Suspension Roller Ski

- Rundle Sport Inc.

The invention relates to a roller ski having a suspension system incorporated into the front and rear regions of the main roller ski body. The suspension system allows roller-skiers to undertake roller-skiing on rougher pavement, asphalt or the like by reducing stress and/or discomfort to the roller-skier. In addition, the suspension system provides a skiing experience that more closely resembles skiing on snow by returning energy back to the skier in a manner similar to the effect that the camber of a snow ski provides to the skier. In addition, in one embodiment, the roller ski also includes a pressure sensitive ratchet system that simulates skiing using classical technique.

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Description

FIELD OF THE INVENTION

The invention relates to a roller ski having a suspension system incorporated into the front and rear regions of the main roller ski body. The suspension system allows roller-skiers to undertake roller-skiing on rougher pavement, asphalt or the like by reducing stress and/or discomfort to the roller-skier. In addition, the suspension system provides a skiing experience that more closely resembles skiing on snow by returning energy back to the skier in a manner similar to the effect that the camber of a snow ski provides to the skier. In addition, in one embodiment, the roller ski also includes a pressure sensitive ratchet system that simulates skiing using classical technique.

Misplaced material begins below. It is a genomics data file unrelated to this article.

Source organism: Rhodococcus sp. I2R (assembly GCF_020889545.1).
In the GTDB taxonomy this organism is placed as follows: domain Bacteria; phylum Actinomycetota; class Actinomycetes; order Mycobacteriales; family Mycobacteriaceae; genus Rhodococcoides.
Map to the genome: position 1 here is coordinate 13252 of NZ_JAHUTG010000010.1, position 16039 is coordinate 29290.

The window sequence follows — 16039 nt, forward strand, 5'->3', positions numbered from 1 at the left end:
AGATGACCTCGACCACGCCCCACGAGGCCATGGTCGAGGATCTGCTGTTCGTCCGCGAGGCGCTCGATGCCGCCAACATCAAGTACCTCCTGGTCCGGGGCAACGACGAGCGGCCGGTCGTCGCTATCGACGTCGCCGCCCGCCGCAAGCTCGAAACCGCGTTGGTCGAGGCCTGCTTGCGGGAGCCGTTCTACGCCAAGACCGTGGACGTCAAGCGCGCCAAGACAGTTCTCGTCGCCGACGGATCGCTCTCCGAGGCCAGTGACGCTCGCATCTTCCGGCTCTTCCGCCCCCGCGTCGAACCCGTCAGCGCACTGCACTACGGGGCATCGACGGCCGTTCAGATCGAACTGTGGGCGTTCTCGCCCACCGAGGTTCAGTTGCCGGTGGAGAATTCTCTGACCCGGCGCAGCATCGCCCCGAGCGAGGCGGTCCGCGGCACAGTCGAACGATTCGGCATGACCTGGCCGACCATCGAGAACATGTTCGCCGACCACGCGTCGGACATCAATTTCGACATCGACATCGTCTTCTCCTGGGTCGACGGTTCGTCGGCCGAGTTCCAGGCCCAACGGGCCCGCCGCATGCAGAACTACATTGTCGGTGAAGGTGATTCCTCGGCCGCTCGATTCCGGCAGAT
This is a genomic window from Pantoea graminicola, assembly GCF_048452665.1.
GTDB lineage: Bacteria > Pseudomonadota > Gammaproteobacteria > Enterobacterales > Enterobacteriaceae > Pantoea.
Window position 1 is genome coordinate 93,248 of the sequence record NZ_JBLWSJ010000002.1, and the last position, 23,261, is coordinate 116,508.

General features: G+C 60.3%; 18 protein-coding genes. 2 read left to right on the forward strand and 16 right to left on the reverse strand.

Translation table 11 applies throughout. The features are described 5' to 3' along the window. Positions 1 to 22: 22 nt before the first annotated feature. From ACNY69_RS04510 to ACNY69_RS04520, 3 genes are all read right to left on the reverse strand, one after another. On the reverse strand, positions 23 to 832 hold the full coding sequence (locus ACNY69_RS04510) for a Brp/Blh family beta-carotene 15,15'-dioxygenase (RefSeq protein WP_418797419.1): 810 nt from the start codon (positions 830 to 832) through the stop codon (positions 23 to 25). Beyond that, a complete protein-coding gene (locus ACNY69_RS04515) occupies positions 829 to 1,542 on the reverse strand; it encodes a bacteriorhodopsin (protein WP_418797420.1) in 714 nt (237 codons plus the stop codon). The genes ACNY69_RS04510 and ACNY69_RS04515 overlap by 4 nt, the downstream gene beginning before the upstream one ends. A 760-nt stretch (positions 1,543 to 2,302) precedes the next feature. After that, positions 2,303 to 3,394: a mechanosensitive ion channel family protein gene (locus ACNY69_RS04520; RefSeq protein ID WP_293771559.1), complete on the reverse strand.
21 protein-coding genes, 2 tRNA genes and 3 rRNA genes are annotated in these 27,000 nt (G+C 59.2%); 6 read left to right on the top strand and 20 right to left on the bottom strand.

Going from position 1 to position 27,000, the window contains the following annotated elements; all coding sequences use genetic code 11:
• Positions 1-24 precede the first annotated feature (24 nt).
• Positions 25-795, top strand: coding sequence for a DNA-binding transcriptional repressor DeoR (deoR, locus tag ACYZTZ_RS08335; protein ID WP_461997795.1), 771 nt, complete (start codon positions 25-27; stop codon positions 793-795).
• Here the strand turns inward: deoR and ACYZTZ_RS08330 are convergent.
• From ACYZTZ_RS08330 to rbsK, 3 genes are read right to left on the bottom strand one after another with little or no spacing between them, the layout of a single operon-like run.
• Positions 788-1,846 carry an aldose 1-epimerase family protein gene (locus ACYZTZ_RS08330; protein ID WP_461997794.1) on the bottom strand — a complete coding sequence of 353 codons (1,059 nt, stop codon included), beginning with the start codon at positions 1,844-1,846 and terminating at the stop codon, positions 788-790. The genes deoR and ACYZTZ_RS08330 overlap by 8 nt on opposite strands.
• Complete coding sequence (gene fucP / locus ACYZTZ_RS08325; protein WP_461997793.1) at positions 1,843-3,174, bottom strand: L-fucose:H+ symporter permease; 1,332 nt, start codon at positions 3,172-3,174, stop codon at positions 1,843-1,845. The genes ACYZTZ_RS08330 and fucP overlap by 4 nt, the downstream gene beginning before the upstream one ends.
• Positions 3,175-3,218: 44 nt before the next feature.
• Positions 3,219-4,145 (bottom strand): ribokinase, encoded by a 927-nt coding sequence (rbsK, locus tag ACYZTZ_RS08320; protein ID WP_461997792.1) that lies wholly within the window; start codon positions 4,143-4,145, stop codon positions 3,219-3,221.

BACKGROUND OF THE INVENTION

Roller skiing is a well-known training exercise used by cross-country skiers/athletes to enable effective and sport-specific training during all seasons where the athlete may not be able to train on snow.

A typical roller ski includes a central body having both forward and rear wheels that generally have a size that provides a comfortable rolling movement over typical pavement and that does not elevate the skier substantially higher than the height of a typical cross-country ski. In addition, the typical roller ski is designed to have a length that is not unwieldy for use on narrow paved trails or having a weight that is substantially different than a typical snow ski. Roller skis also permit standard cross-country ski bindings to be configured to the upper surface of the main body of the roller ski thereby allowing the athlete to attach the roller ski to a standard cross-country ski boot. Roller skis are designed for both skating and classical techniques of cross-country skiing.

While there are many designs of roller skis, one problem associated with roller skis is the severe vibrations that can be imparted to the athlete during use. In particular, rough pavement and/or high speed can impart significant vibrations that are both uncomfortable and that can lead to control/safety issues during use. That is, at high speed as vibrations are transmitted through to an athlete's legs, a numbing effect can occur that can affect the ability of the athlete to control the roller skis. As a roller skier can attain significant speeds over pavement and where crashes and significant injury can occur, reducing the numbing effect can substantially improve the safety of roller skis.

As a result of these limitations, many athletes simply do not train as effectively as they might due to the perception of risk and/or the discomfort of using roller skis on rough pavement or at higher speeds.